Food Week: Venison South of the Border

Salpicon De Venado

Salpicon De Venado. © Fotógrafo Federico Gil para el Larousse de la Cocina Mexicana

This is Passport to Texas Food Week

Before we had domestic livestock, humans on both side of what is now the US/Mexico border hunted and consumed wild game. Venison ranked high on early Mexican menus.

Venison is especially important in a ritual sense as well as a culinary sense.

Karen Hursh Graber is senior Food Editor for the internet magazine Mexico Connect.

The word ‘venison’ in English, and the word ‘venado’ in Spanish – are both from the Latin word ‘venari’, which is the verb ‘hunt.’ So, that’s pretty impressive that the word for deer is the same as the word for hunt. It just shows the symbolic hunting imagery of deer in both cultures.

Mexicans are well known for their ability to create delicious and filling dishes using smaller amounts of prized ingredients, such as venison. Take the dish Salpicon De Venado, for example.

Instead of serving a huge hunk of meat, they’ll serve small pieces, and put it in a taco or in a stew. Salpicon is like a cold meat salad – it’s a venison salad. It’s dressed with herbs and spices and they serve it is tacos.

If eating cold venison doesn’t appeal, you can always eat it warm. Meanwhile, find Karen Hursh Graber’s recipe for Cold Venison Salad at passporttotexas.org.

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For Texas Parks and Wildlife…I’m Cecilia Nasti.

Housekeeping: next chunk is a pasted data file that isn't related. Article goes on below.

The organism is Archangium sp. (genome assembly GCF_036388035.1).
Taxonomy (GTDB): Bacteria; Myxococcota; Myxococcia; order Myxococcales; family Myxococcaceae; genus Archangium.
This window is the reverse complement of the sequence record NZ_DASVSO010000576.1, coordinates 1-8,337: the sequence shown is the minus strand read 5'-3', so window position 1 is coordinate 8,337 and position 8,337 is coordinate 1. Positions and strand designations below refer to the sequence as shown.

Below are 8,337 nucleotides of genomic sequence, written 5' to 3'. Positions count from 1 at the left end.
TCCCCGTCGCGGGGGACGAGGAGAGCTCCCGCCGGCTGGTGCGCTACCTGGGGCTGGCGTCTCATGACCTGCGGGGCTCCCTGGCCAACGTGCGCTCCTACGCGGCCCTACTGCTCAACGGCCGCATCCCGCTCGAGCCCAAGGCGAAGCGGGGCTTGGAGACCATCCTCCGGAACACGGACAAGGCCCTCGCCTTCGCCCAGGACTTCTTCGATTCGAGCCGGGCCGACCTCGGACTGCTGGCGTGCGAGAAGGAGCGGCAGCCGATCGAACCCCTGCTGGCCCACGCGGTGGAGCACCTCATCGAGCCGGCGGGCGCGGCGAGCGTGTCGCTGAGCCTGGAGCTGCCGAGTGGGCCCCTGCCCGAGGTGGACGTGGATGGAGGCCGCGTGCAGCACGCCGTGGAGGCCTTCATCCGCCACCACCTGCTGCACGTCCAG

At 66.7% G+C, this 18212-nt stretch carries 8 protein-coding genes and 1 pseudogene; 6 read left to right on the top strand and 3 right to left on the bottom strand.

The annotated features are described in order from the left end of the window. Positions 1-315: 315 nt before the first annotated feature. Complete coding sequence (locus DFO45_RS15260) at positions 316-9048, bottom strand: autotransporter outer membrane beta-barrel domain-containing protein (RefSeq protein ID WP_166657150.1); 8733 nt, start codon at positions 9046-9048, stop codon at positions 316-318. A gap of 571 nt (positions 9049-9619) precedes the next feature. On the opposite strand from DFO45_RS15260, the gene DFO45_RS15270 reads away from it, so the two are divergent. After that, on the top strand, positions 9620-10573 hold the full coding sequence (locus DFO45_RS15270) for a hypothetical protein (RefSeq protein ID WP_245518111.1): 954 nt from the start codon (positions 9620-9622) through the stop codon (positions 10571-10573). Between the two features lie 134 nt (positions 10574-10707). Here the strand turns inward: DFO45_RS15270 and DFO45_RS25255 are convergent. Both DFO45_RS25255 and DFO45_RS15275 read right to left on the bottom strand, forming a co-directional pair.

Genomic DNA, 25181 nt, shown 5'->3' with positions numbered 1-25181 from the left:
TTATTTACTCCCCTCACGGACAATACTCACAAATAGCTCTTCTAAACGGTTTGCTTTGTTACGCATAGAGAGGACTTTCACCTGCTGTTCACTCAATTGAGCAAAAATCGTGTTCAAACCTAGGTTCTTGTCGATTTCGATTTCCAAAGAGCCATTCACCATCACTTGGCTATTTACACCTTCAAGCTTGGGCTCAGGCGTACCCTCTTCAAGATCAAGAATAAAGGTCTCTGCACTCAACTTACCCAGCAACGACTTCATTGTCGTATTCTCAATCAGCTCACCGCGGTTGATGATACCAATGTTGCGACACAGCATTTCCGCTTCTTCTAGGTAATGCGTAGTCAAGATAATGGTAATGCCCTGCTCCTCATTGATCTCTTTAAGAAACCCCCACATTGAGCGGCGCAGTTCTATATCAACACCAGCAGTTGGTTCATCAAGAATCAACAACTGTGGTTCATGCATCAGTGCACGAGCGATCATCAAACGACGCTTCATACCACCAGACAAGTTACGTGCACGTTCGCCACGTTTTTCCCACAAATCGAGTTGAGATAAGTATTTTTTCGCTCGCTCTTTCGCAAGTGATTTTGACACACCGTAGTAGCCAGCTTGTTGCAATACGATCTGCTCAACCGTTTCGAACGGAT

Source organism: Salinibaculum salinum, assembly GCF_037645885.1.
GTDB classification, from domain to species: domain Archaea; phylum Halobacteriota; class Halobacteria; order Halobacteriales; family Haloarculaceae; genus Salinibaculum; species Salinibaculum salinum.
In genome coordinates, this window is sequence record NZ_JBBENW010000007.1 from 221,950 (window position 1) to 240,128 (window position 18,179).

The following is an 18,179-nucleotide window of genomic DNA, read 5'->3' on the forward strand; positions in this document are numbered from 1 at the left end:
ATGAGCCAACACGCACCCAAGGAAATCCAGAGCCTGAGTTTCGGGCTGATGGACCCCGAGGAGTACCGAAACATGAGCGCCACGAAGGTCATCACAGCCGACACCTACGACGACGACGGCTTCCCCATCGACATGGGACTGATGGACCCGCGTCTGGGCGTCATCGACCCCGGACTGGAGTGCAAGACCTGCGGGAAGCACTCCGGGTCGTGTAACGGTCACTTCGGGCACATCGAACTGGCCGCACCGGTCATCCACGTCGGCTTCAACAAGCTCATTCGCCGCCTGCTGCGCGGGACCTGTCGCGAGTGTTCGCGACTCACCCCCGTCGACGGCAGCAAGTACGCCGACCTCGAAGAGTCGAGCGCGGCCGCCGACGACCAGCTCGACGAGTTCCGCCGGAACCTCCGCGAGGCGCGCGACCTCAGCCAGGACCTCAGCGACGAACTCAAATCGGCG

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Shredded Venison Salad: Salpicon De Venado
by Karen Hursh Graber © 2005

http://www.mexconnect.com/articles/2381-shredded-venison-salad-salpicon-de-venado

This dish is found on restaurant menus throughout Mexico, but particularly in the western part of the country and in the Yucatan, where it is called zic de venado. This recipe is a good buffet dish, to be piled on tostadas or served with warm tortillas and habanero salsa. It makes an attractive presentation served on a bed of mesclun greens. Following are two variations on the traditional recipe, one savory and one sweet-and-hot.

Ingredients:

  • 2 pounds venison, cooked and shredded (venison is lean and shreds nicely, like flank or skirt steak)
  • juice of 4 bitter (Seville) oranges or use half sweet oranges and half limes
  • 1/2 cup finely chopped cilantro
  • 1/2 red onion, peeled and finely chopped
  • 1/2 cup finely chopped radishes
  • salt to taste

Preparation:

Place the venison in a non-reactive bowl. Mix the remaining ingredients and let them rest for 15 minutes to combine the flavors. Add the mixture to the venison and serve immediately or refrigerate and bring to room temperature at serving time.

Serves 8-10 as part of a multi-course buffet or as an appetizer.

Variation I:

Omit the radishes and add ½ cup chopped green olives and 1 firm-ripe avocado, diced.

Variation II
:

Omit the radishes and add 1 green mango, diced, 1 diced plantain and 2 (or more, to taste) Serrano chiles, seeded and diced.

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